Professor John Staudenmayer will attend the NSF-sponsored Frontiers in Statistics Conference at Texas A&M in Oct 10-13, 2002. His topic will be Robust Smoothing for Designed Experiments. On July 15, 2002, he gave an invited talk on this topic at the International Conference on Current Advances and Trends in Non-Parametric Statistics in Crete, Greece. The title of his talk was The t-Linear Mixed Model for Smoothing and More. Professor Staudenmayer has also been invited to give a talk at the Yale Biostatistics seminar on November 12, 2002. The title of his talk is Robust Smoothing for Designed Experiments in Toxicology.
Professor Floyd Williams was invited to deliver a Convocational Address to faculty and students of the School of Architecture at Valparaiso University in Valparaiso,Chile. The address, given August 1, 2002, focused on successes and failures of Einstein and the architecture of the early universe. Professor WilliamsÌs new book, entitled Topics in Quantum Mechanics, is scheduled for publication by Birkhâuser this fall.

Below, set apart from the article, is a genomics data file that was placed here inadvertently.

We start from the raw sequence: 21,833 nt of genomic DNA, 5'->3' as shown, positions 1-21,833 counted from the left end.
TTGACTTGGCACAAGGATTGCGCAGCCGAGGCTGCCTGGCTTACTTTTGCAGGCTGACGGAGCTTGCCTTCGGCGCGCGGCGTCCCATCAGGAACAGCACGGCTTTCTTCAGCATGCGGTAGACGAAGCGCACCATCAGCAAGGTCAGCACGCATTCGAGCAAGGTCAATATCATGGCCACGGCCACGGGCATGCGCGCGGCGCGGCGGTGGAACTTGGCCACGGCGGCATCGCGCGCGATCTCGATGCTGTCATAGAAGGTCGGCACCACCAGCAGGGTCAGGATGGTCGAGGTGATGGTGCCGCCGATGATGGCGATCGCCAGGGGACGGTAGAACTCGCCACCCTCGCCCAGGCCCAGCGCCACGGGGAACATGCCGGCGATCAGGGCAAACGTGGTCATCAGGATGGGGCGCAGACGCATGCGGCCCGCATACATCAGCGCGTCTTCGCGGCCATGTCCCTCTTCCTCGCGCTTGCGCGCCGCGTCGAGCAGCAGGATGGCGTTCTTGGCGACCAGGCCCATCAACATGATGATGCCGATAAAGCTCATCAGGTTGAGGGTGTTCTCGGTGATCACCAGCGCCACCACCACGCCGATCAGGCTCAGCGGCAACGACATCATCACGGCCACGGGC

William Meeks is to lecture at Harvard on March 14, in the weekly Boston area mathematics colloquium which rotates among the major research departments.
Rob Kusner served on two NSF panels during the fall semester.Ü In October he lectured at the University of North Carolina and at University of Tennessee (Chattanooga) on mean curvature; he also gave a colloquium at University of Tennessee (Knoxville) on ropelength of knots and links.Ü He will be an invited speaker at the Texas Geometry & Topology Conference, to be held at Texas Tech April 5-7, 2002.
Frank Sottile gave talks in the Cornell Combinatorics and Geometry Seminar (October 29) and the SUNY Binghamton Combinatorics Seminar (October 30).Ü He also gave colloquium talks at Nov 9 SUNY Albany (November 9) and Purdue University (November 27).